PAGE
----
UK Foreign Secretary James Cleverly said: “The UK is sending immediate support to Turkiye, including a team of 76 search and rescue specialists, equipment and rescue dogs.
“In Syria, the UK-funded White Helmets have mobilized their resources to respond. We stand ready to provide further support as needed.”


Economic, political reforms and preventing violence high on US envoy’s agenda in Mideast trip

Economic, political reforms and preventing violence high on US envoy’s agenda in Mideast trip
Updated 8 sec ago

Economic, political reforms and preventing violence high on US envoy’s agenda in Mideast trip

Economic, political reforms and preventing violence high on US envoy’s agenda in Mideast trip
  • Barbara Leaf, US assistant secretary of state for Near Eastern affairs, visited Jordan, Egypt, Lebanon, Tunisia and Libya between March 15 and 25
  • The issues she discussed with officials included escalating tensions in the West Bank, economic reforms in Lebanon and Tunisia, and elections in Libya

WASHINGTON: Barbara Leaf, the US assistant secretary of state for Near Eastern affairs, had productive meetings with the Arab leaders and officials during her recent trip to the Middle East, she said on Thursday.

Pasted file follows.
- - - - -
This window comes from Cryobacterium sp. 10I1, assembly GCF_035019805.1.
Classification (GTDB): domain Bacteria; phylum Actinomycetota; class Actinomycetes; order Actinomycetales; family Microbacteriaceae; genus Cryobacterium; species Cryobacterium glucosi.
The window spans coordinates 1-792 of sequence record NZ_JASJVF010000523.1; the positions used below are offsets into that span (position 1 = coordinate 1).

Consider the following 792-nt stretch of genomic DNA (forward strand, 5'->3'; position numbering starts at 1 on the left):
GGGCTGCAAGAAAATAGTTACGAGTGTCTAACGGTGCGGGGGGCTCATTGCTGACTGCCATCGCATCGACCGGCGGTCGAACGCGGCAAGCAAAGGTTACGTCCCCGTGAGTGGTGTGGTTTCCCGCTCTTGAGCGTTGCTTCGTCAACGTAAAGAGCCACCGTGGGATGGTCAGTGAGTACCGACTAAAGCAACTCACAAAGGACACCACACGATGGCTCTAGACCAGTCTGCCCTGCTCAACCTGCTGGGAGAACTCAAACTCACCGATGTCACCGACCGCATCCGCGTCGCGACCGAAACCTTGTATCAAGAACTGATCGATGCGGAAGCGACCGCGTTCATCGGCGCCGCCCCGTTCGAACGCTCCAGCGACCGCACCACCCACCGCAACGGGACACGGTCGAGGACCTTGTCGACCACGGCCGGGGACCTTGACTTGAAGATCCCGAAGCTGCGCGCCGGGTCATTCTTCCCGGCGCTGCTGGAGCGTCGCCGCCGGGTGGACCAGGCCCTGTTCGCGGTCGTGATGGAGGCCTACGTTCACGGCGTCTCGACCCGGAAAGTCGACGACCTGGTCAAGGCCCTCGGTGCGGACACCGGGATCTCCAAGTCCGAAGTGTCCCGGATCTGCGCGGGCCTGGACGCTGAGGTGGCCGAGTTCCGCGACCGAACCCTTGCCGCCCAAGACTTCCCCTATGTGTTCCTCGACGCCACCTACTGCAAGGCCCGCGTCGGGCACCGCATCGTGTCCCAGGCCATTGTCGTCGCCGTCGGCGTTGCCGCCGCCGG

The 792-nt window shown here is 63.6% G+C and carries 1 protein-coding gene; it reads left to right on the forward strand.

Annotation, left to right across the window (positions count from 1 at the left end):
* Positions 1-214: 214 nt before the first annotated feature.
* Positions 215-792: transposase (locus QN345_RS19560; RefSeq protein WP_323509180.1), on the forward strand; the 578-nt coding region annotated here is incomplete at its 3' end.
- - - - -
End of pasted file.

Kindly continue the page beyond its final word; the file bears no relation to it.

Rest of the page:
She discussed with them a wide range of urgent political and economic issues, including economic reforms in Lebanon and Tunisia, elections in Libya, and heightened tensions in the occupied West Bank.

Leaf visited Jordan, Egypt, Lebanon, Tunisia and Libya between March 15 and 25. She said her trip “focused on the US’s enduring interests in the Middle East and North Africa” and was an opportunity to reinforce President Joe Biden’s priority of an affirmative framework of American engagement in the region. She added that she also engaged in troubleshooting on some issues.

“I reaffirmed US support for de-escalating conflicts, support for democratic principles and elections, human rights and key economic reform,” she said.

During her briefing, attended by Arab News, Leaf said she worked with officials from Jordan, Palestine and Israel on efforts to reduce the threat of violent conflict between Israelis and Palestinians during Ramadan, which this year coincides with upcoming Jewish feast of Passover and Christian celebration of Easter.